Stroke researchers launch Wiicycling program
Researchers are asking gamers who have recently upgraded to the new Nintendo Wii U to donate their old Wii consoles to a stroke rehabilitation project.
The Wii U was released in Australia last November and features high-definition graphics and a new wireless control panel. Original Wii consoles are still in demand, however, particularly by a research group from Neuroscience Research Australia (NeuRA) that is studying the use of the Wii to help stroke survivors restore movement to their limbs.
The research group, led by neurophysiologist Penelope McNulty, has pioneered Wii-Based Movement Therapy, an intensive, 10-day training program using the Wii that improves the way stroke patients are able to use their arms and legs.
Dr McNulty is asking gamers who have upgraded to Wii U to help out stroke survivors who need the machines for rehabilitation but can’t afford them.
“There are over 60,000 strokes in Australia each year and there is a crucial need to improve rehabilitation methods because this is the only method known to restore movement in stroke-affected limbs,” Dr McNulty said.
“The Wii is inexpensive, easy to use and, very importantly, fun. This type of rehabilitation motivates participants to actually complete their therapy, which is essential for maximum recovery.
“As the Wii U is phased in, I’m hoping people will donate their old consoles and accessories, so stroke survivors that want to do this therapy but can’t afford a Wii, can begin the long road to recover.”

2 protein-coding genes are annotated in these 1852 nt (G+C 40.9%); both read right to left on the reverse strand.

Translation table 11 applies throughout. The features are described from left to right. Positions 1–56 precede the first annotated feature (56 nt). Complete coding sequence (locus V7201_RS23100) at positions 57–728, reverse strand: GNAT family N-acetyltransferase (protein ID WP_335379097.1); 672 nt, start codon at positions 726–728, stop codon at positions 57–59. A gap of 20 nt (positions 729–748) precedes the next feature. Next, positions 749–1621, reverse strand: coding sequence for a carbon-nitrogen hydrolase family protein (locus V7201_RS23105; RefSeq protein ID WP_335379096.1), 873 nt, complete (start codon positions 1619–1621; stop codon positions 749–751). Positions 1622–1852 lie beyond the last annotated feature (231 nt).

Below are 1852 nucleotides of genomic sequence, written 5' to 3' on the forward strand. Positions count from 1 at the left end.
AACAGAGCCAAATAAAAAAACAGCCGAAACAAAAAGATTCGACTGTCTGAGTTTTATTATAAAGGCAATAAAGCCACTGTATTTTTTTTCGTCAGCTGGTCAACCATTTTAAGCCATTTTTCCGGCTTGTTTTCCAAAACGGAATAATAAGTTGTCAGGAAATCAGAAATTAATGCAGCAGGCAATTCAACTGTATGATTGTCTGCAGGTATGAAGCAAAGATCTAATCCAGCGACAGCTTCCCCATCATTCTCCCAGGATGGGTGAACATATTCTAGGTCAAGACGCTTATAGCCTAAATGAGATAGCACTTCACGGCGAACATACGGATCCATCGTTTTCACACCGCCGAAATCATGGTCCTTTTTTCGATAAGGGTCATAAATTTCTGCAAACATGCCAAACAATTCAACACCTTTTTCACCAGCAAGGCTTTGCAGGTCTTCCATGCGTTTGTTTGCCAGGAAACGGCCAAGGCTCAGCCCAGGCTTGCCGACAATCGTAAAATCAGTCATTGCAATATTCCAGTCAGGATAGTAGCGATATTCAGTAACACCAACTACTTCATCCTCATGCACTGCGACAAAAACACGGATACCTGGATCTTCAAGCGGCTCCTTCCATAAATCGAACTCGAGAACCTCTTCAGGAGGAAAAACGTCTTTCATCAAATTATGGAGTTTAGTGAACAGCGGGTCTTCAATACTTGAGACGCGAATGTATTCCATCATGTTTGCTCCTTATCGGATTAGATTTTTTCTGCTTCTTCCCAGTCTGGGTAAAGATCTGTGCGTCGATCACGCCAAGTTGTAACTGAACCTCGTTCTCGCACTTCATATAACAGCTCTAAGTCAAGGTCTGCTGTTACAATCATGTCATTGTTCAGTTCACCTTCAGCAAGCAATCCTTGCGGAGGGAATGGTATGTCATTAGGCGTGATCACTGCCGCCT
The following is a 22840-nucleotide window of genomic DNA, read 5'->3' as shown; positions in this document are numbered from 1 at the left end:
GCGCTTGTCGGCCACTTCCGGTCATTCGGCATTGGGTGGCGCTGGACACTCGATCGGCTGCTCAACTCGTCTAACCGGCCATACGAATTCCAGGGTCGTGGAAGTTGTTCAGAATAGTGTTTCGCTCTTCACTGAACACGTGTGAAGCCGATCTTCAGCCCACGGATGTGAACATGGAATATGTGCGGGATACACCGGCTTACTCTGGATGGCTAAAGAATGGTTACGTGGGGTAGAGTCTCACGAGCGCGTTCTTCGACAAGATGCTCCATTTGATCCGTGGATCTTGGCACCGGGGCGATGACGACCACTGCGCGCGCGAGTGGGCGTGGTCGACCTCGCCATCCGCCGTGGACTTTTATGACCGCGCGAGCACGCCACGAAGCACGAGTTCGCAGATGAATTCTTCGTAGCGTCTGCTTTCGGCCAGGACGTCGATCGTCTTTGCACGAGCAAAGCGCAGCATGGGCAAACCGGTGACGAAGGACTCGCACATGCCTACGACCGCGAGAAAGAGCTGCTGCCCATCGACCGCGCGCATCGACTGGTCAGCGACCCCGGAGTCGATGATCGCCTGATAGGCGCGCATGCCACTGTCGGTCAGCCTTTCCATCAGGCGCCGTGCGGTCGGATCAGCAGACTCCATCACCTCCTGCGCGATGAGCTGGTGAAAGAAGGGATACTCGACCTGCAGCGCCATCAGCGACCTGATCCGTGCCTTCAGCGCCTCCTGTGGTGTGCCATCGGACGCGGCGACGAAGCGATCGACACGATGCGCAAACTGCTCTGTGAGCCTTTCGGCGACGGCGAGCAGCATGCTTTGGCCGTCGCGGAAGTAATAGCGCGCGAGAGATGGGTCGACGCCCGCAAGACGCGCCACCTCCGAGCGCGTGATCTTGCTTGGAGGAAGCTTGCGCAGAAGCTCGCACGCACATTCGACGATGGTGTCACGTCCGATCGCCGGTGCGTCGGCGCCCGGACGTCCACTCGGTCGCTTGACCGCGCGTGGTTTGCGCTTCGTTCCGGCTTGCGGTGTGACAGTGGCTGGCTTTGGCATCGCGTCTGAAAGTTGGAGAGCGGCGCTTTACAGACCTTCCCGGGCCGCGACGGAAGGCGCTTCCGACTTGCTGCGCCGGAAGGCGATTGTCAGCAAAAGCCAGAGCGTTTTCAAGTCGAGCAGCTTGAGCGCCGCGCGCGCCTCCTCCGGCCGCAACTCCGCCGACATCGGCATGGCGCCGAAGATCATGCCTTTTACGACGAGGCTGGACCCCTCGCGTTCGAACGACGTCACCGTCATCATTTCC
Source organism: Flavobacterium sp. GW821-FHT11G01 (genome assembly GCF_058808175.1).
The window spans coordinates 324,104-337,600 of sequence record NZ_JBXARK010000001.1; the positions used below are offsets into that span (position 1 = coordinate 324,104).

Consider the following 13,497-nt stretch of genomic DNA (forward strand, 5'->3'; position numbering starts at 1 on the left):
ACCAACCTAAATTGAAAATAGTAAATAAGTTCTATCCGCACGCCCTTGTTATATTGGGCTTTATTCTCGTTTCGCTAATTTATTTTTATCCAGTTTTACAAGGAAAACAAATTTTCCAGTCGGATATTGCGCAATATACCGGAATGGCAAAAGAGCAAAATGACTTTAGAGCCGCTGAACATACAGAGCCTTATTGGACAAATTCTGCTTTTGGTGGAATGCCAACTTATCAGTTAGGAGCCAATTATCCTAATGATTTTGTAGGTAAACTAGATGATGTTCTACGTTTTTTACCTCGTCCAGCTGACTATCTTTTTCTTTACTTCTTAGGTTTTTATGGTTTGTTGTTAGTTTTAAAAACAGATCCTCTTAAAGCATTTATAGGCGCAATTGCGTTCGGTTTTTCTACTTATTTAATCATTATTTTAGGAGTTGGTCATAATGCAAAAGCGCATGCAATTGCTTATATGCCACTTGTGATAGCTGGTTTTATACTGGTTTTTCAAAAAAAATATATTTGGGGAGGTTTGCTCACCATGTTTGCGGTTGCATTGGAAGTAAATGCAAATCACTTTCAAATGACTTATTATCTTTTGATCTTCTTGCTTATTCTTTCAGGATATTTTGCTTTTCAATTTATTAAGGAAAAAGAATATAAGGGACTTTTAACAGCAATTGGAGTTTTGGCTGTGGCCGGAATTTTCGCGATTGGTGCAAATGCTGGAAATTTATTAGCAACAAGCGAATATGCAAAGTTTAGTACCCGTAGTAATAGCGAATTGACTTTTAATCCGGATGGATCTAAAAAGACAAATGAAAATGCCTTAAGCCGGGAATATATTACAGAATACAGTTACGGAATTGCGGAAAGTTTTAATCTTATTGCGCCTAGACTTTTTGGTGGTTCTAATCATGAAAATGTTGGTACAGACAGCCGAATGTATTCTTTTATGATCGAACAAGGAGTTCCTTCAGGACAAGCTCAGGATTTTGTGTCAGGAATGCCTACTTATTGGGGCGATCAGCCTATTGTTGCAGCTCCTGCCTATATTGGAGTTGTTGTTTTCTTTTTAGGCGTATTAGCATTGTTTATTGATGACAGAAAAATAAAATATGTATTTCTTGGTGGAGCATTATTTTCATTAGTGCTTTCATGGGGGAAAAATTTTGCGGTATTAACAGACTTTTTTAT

A trial of the therapy that can be delivered online has recently begun in Armidale in NSW, conducted at the Armidale Broadband Smart Home, set up to demonstrate the potential applications of the NBN including home automation, remote health monitoring, video conferencing, rehabilitation, education and sensor monitoring.
One-hour formal therapy sessions are being held for 10 consecutive weekdays using Wii Sports tennis, golf, boxing, bowling and baseball, with added homework.
Patients are using the Wii remote in their more affected hand to control play and augment their formal therapy, with daily home practice that progressively builds towards three hours per day over the program.
“We know that the more therapy stroke patients have, the better their recovery,” Dr McNulty said. “We are developing new ways of delivering therapy to patients in the comfort of their own homes, rather than asking people to travel to therapy, and Armidale is our first test site.”
See the NeuRA Wiicycle website to learn more about donating your Wii or to support the research.
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